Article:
Oregon Looks to Shrink Middle Management
Oregon state agencies may soon be asked to reduce the number of managers as a proportion of their overall workforce with the goal of shrinking government without harming key services. The state last year set a long-term target of having at least 11 state workers for every manager, but a bill passed by the legislature on Friday would push agencies to dramatically accelerate their progress towards that goal. The governor still needs to approve the plan.
Agencies with more than 100 employees would be required to reduce their manager-to-employee ratios by a factor of 1 each year until they reach the target of at least 11:1. This will be far more difficult for some agencies than others. While the Oregon Health Licensing Agency already has a ratio of 38 employees for every manager, greatly exceeding the target, the Department of State Lands, the Public Utility Commission and the Oregon State Police currently have five employees for every manager.
The measure has received strong support from Republicans, who favor shrinking government, and Democrats, the Service Employees International Union (SEIU) and human services groups, such as AARP, that believe it will help preserve essential services. The measure passed in the House 55-3 and was approved unanimously in the Senate Friday (March 2). "This kind of alliance between Republicans and SEIU is very unusual and very promising," says state Representative Michael Dembrow, the bill's Democratic sponsor. "From the Republican perspective, they were surprised to hear SEIU advocating for something that could lead to job losses to their members. This is about the viability of the system and coming up with better structure."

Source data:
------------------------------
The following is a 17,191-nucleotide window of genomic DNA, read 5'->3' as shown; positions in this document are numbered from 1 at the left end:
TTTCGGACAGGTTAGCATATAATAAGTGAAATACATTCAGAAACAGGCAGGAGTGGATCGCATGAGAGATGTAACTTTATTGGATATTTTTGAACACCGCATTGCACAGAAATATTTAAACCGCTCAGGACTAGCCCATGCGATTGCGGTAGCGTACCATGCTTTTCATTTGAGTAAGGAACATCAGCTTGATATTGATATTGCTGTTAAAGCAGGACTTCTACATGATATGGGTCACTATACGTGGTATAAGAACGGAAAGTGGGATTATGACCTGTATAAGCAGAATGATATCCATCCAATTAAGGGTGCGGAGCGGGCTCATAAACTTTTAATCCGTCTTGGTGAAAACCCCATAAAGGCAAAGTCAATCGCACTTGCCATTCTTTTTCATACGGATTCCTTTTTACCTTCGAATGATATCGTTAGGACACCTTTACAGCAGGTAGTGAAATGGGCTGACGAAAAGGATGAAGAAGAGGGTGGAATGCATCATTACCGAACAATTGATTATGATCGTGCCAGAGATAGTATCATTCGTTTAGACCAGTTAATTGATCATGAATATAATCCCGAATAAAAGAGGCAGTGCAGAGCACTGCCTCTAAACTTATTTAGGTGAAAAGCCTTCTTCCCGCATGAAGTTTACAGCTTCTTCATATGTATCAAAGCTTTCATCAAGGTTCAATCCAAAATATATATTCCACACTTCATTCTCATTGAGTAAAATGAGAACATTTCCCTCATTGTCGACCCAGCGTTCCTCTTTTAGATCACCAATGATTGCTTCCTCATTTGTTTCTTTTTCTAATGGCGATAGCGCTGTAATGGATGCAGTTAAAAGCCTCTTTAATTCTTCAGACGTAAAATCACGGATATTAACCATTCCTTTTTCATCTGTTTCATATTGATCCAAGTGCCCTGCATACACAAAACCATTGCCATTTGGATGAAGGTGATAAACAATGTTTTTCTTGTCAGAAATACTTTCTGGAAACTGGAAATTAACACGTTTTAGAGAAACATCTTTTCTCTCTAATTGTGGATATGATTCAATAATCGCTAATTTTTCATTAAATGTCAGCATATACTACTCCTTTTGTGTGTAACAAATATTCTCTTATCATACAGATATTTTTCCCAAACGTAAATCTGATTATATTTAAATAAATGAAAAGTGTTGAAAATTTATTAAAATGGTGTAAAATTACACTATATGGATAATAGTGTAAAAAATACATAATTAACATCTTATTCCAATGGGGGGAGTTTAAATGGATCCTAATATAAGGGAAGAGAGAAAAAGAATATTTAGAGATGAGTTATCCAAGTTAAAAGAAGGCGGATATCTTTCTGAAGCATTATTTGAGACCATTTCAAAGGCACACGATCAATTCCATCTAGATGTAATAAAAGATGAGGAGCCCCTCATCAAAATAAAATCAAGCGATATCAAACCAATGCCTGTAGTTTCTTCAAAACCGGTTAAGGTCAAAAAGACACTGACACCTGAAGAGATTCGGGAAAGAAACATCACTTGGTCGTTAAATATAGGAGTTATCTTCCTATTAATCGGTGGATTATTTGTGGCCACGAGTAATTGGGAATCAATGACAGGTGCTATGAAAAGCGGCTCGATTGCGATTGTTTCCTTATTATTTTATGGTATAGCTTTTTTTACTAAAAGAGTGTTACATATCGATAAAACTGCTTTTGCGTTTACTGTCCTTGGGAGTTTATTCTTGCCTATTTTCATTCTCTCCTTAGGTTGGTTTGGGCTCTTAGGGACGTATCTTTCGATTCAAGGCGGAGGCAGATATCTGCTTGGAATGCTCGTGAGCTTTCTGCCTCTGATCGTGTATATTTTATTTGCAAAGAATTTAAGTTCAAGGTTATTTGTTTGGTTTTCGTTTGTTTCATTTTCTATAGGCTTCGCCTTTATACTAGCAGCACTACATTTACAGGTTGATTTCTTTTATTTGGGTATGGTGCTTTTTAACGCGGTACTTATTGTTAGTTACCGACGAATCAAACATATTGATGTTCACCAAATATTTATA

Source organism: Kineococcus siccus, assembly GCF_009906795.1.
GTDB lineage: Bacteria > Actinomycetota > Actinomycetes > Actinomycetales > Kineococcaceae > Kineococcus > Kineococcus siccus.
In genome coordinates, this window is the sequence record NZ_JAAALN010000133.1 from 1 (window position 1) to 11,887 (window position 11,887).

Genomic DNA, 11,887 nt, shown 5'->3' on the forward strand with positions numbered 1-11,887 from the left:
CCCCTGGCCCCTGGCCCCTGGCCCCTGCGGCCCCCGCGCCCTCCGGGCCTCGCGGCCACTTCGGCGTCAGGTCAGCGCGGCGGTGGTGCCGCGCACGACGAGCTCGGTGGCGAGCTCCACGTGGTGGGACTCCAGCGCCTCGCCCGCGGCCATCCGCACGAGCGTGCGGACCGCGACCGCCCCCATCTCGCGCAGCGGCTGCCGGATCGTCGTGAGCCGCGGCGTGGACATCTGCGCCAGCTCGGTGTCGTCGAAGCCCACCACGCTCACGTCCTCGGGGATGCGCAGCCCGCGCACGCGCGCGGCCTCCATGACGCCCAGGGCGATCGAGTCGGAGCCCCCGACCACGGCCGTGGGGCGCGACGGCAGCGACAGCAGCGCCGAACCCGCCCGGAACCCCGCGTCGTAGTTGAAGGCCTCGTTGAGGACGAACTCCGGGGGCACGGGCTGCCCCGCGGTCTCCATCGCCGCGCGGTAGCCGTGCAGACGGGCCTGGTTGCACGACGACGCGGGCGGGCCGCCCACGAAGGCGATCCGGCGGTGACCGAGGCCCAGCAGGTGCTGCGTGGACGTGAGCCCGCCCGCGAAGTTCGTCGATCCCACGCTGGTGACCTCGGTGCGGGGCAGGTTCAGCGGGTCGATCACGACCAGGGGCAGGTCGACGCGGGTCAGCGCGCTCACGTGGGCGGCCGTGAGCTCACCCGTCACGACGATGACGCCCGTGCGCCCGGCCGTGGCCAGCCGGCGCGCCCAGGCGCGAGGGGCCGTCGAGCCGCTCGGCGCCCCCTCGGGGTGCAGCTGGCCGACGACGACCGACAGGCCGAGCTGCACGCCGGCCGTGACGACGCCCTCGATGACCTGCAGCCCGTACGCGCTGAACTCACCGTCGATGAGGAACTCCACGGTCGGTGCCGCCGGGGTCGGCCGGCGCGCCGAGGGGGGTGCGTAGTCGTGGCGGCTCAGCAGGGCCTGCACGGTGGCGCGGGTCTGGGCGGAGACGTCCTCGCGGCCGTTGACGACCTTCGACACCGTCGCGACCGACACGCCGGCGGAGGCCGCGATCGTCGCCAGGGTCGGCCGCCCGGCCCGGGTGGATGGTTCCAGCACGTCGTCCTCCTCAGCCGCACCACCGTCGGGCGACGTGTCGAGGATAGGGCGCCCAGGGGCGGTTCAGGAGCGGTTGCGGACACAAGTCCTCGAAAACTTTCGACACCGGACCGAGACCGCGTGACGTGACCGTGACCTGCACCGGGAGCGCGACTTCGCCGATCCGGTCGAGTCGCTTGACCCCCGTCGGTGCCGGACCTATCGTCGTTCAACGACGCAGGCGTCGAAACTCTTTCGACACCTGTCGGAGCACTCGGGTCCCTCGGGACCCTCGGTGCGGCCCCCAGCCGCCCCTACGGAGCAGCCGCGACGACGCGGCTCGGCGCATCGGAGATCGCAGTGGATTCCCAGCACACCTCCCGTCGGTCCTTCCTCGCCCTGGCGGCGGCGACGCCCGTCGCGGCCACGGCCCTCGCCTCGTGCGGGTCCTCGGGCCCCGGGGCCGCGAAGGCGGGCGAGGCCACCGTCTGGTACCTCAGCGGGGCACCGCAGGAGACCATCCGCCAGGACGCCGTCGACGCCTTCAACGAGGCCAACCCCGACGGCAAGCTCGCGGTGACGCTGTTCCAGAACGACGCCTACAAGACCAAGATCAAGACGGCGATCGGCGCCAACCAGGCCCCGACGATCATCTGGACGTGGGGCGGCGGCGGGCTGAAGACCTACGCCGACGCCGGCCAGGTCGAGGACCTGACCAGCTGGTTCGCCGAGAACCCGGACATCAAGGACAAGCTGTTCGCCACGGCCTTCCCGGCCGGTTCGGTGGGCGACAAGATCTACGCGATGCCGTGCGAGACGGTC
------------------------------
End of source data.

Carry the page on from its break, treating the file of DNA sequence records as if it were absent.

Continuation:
Proponents say the state can reduce agency costs by at least $25 million each year by taking advantage of an influx of retirements and a hiring freeze that have left many agencies with a high number of vacancies. These vacancies allow the state to avoid massive layoffs by creating the opportunity to dramatically restructure a bureaucracy that has gradually become management-heavy over the years. About 8,000 state employees retired last year, the most in a decade.
Gary Meeks, a veteran state administrator who is working with the union and other groups in support of the bill, says flattening the management structure of state government won't just save money — it might help make the business of government run more smoothly. "If you have fewer people between the line workers and the managers, it is easier not to be confused by instruction from a variety of different intervening levels of management pulling workers in different directions," he says.
Meeks says that a great deal of flexibility is built into the law to allow for extenuating circumstances. Using an average of 11:1 will allow agencies to allocate managers across their organizations in whatever way makes the most sense, and exceptions are allowed for when a good case can be made. The Oregon Department of Fish and Wildlife, which currently has a ration of 6:1, has only a few people working in some far-flung areas of the state. "There needs to be a manager," Meeks says. "You're never going to get to 11:1."